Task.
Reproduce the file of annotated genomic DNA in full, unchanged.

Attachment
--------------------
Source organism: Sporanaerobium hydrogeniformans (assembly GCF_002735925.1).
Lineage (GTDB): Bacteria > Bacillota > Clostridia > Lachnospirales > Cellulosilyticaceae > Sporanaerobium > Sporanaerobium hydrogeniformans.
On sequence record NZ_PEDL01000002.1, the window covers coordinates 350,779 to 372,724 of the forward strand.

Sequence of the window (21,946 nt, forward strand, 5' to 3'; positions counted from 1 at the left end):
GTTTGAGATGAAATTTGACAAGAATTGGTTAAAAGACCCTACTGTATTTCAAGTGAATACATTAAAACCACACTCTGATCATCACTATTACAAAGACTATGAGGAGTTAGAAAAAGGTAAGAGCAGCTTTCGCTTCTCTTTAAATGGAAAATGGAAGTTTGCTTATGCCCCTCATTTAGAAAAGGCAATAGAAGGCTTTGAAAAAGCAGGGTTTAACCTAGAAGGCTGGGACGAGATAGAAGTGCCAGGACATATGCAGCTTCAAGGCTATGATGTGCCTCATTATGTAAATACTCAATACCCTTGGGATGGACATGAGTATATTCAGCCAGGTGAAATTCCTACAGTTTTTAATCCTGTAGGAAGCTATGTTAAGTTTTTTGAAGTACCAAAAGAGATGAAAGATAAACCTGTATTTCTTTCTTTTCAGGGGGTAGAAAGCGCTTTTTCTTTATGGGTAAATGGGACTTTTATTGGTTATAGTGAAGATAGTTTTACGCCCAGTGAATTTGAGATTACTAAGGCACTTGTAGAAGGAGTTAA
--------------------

Source organism: Sporanaerobium hydrogeniformans (assembly GCF_002735925.1).
Lineage (GTDB): Bacteria > Bacillota > Clostridia > Lachnospirales > Cellulosilyticaceae > Sporanaerobium > Sporanaerobium hydrogeniformans.
On sequence record NZ_PEDL01000002.1, the window covers coordinates 350,779 to 372,724 of the forward strand.

Sequence of the window (21,946 nt, forward strand, 5' to 3'; positions counted from 1 at the left end):
GTTTGAGATGAAATTTGACAAGAATTGGTTAAAAGACCCTACTGTATTTCAAGTGAATACATTAAAACCACACTCTGATCATCACTATTACAAAGACTATGAGGAGTTAGAAAAAGGTAAGAGCAGCTTTCGCTTCTCTTTAAATGGAAAATGGAAGTTTGCTTATGCCCCTCATTTAGAAAAGGCAATAGAAGGCTTTGAAAAAGCAGGGTTTAACCTAGAAGGCTGGGACGAGATAGAAGTGCCAGGACATATGCAGCTTCAAGGCTATGATGTGCCTCATTATGTAAATACTCAATACCCTTGGGATGGACATGAGTATATTCAGCCAGGTGAAATTCCTACAGTTTTTAATCCTGTAGGAAGCTATGTTAAGTTTTTTGAAGTACCAAAAGAGATGAAAGATAAACCTGTATTTCTTTCTTTTCAGGGGGTAGAAAGCGCTTTTTCTTTATGGGTAAATGGGACTTTTATTGGTTATAGTGAAGATAGTTTTACGCCCAGTGAATTTGAGATTACTAAGGCACTTGTAGAAGGAGTTAA